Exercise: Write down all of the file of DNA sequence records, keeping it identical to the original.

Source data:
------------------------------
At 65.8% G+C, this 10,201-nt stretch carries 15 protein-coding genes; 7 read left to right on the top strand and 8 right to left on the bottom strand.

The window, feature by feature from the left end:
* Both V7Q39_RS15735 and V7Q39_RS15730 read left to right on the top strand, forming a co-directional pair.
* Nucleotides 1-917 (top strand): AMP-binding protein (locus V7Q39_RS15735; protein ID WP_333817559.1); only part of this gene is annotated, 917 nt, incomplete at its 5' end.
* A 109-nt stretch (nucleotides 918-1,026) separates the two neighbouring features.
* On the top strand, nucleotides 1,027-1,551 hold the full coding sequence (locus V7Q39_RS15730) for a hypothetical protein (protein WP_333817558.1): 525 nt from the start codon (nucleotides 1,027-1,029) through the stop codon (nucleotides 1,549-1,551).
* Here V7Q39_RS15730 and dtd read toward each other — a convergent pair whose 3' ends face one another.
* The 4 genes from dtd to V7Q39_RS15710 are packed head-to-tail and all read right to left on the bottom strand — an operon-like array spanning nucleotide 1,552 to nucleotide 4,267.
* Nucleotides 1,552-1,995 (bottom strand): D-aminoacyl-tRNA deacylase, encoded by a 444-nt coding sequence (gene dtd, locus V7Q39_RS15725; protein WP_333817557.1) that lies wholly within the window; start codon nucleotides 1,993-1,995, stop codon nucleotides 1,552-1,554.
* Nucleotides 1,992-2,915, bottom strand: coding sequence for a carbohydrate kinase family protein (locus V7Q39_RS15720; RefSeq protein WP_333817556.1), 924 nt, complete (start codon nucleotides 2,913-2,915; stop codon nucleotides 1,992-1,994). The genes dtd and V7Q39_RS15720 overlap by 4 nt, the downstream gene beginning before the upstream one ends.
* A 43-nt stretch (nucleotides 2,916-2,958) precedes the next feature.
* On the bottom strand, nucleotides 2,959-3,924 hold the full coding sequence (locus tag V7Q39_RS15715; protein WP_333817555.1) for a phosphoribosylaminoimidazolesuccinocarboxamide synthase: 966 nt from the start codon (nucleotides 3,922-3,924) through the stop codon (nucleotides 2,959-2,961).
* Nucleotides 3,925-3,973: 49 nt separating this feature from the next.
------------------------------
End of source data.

At 65.8% G+C, this 10,201-nt stretch carries 15 protein-coding genes; 7 read left to right on the top strand and 8 right to left on the bottom strand.

The window, feature by feature from the left end:
* Both V7Q39_RS15735 and V7Q39_RS15730 read left to right on the top strand, forming a co-directional pair.
* Nucleotides 1-917 (top strand): AMP-binding protein (locus V7Q39_RS15735; protein ID WP_333817559.1); only part of this gene is annotated, 917 nt, incomplete at its 5' end.
* A 109-nt stretch (nucleotides 918-1,026) separates the two neighbouring features.
* On the top strand, nucleotides 1,027-1,551 hold the full coding sequence (locus V7Q39_RS15730) for a hypothetical protein (protein WP_333817558.1): 525 nt from the start codon (nucleotides 1,027-1,029) through the stop codon (nucleotides 1,549-1,551).
* Here V7Q39_RS15730 and dtd read toward each other — a convergent pair whose 3' ends face one another.
* The 4 genes from dtd to V7Q39_RS15710 are packed head-to-tail and all read right to left on the bottom strand — an operon-like array spanning nucleotide 1,552 to nucleotide 4,267.
* Nucleotides 1,552-1,995 (bottom strand): D-aminoacyl-tRNA deacylase, encoded by a 444-nt coding sequence (gene dtd, locus V7Q39_RS15725; protein WP_333817557.1) that lies wholly within the window; start codon nucleotides 1,993-1,995, stop codon nucleotides 1,552-1,554.
* Nucleotides 1,992-2,915, bottom strand: coding sequence for a carbohydrate kinase family protein (locus V7Q39_RS15720; RefSeq protein WP_333817556.1), 924 nt, complete (start codon nucleotides 2,913-2,915; stop codon nucleotides 1,992-1,994). The genes dtd and V7Q39_RS15720 overlap by 4 nt, the downstream gene beginning before the upstream one ends.
* A 43-nt stretch (nucleotides 2,916-2,958) precedes the next feature.
* On the bottom strand, nucleotides 2,959-3,924 hold the full coding sequence (locus tag V7Q39_RS15715; protein WP_333817555.1) for a phosphoribosylaminoimidazolesuccinocarboxamide synthase: 966 nt from the start codon (nucleotides 3,922-3,924) through the stop codon (nucleotides 2,959-2,961).
* Nucleotides 3,925-3,973: 49 nt separating this feature from the next.